In the evergreen boreal forest, field studies show that vegetation does not always regenerate to its previous state after disturbance but instead transitions to systems dominated by deciduous trees or non-forest vegetation. Gaining a better understanding of drivers and impacts of post-disturbance recovery is thus crucial to accurately project future vegetation dynamics and associated impacts on the carbon, water, and energy balance of the region. We here perform simulations with the dynamic vegetation model LPJ-GUESS to investigate (1) if observations of post-disturbance recovery dynamics can be reproduced in the model, (2) which environmental factors control such shifts, and (3) how these in turn influence land surface properties such as albedo and evapotranspiration. We find that post-disturbance recovery trajectories can be clustered into distinct response patterns of recovery and shifts to alternative plant types. These shifts occur even in places where multiple plant types can in theory establish in the model and thus emerge due to shifts in competitive advantage mediated by warming and soil properties. We further find that shifts from forested to non-forested ecosystems have strong impacts on land-surface properties while shifts between different forest types are less impactful. We conclude that LPJ-GUESS is capable of reproducing observed disturbance-induced changes in vegetation dynamics following disturbances. Post-disturbance recovery is a key process driving accelerated vegetation change under climate change, further stressing the importance of accurately representing disturbance impact and recovery processes in land surface and coupled modeling.

How to cite: Layritz, L. S., Gregor, K., Krause, A., Kruse, S., Meyer, B., Pugh, T. A. M., Boettiger, C., and Rammig, A.: Post-Disturbance Recovery Shifts in Boreal Evergreen Landscapes: Impacts on Carbon Dynamics and Land Surface Properties., EGU General Assembly 2024, Vienna, Austria, 14–19 Apr 2024, EGU24-10400, https://doi.org/10.5194/egusphere-egu24-10400, 2024.

17:00–17:10
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EGU24-9771
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BG3.6
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On-site presentation
Lars Nieradzik, Hanna Lee, Paul Miller, Jörg Schwinger, and David Wårlind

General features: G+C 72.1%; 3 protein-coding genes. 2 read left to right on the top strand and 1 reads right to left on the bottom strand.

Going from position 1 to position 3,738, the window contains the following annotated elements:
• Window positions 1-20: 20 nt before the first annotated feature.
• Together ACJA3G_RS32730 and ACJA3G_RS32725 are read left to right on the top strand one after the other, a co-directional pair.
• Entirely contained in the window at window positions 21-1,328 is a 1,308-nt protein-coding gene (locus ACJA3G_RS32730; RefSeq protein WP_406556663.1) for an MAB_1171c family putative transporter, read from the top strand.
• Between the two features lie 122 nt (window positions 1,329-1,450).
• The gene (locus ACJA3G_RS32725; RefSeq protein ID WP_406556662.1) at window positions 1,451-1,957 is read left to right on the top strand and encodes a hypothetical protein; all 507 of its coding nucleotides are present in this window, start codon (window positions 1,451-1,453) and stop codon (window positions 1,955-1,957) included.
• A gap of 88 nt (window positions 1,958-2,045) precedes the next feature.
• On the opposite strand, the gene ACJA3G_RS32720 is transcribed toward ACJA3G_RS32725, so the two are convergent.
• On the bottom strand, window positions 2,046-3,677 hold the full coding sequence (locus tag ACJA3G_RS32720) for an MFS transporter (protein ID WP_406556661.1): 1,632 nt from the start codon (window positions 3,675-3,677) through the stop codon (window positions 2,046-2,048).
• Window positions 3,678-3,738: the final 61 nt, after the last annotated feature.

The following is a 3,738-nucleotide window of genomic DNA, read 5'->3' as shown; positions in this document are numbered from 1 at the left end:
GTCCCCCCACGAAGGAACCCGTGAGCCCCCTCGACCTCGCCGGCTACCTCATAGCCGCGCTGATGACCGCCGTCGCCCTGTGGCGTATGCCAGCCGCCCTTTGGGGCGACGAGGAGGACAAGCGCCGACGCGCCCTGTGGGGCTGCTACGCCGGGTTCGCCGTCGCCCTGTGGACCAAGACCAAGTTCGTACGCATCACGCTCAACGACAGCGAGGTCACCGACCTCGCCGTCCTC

Within the framework of the project IMPOSE (Emit now, mitigate later? IMPlications of temperature OverShoots for the Earth system) six idealized emission-overshoot simulations have been performed with the Earth System Model NorESM2-LM2 and used as forcing for the 2nd generation dynamic global vegetation model LPJ-GUESS to investigate the impact of different CO2 overshoots on global vegetation.

The simulations describe a set of scenarios with high, medium, and low cumulative CO2 emissions, each of which has a short (immediate) and a long (100 years) peak of cumulative CO2 emissions before declining towards a baseline simulation where a cumulative 1500 PgC is emitted within the first 100 years. The simulations have been performed in a “World without humans”, i.e. without land-use change, urban areas, fire-suppression, etc. to eliminate the somewhat arbitrary human factor.

The results clearly show that the height of the overshoot has a large impact on global vegetation distribution and composition while its duration does not seem to play a significant role. Overall, we can state that any overshoot scenario results in vegetation patterns that are different from (though converging towards) the non-overshoot baseline simulation. The higher the overshoot, the larger the initial deviation.

We have observed that there is less savannah after an overshoot and less so, the higher the overshoot, due to a reduced amount of tropical rain-green trees. As a result, there is also significantly less potential for fire. Further, there is more boreal vegetation, partly at the expense of temperate summer-green trees. A convergence towards the baseline simulation seems to be possible but isn’t reached by the end of the simulation window.

Furthermore, it can be observed that overshoots are asymmetrical when it comes to succession, i.e. while there are well-known succession patterns when global temperatures rise and vegetation is expanding into previously colder regions, patterns are different when the temperatures on the decline.

Finally, we like to state that dynamic vegetation is an important feature in Earth-system models w.r.t. vegetation carbon sequestration. Not only do the biogeophysical feedbacks matter, the total amount of carbon sequestered is about 16% higher than in simulations in which dynamic vegetation was supressed. These, and other feedbacks will be investigated in more detail in the ongoing Horizon Europe projects OptimESM and RESCUE.

How to cite: Nieradzik, L., Lee, H., Miller, P., Schwinger, J., and Wårlind, D.: Changes in global vegetation distribution and composition under idealized overshoot scenarios, EGU General Assembly 2024, Vienna, Austria, 14–19 Apr 2024, EGU24-9771, https://doi.org/10.5194/egusphere-egu24-9771, 2024.

17:10–17:20
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EGU24-13194
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BG3.6
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On-site presentation
Hui Yang, Maurizio Santoro, Ingrid Luijkx, Philippe Ciais, Siyuan Wang, Markus Reichstein, Simon Besnard, and Nuno Carvalhais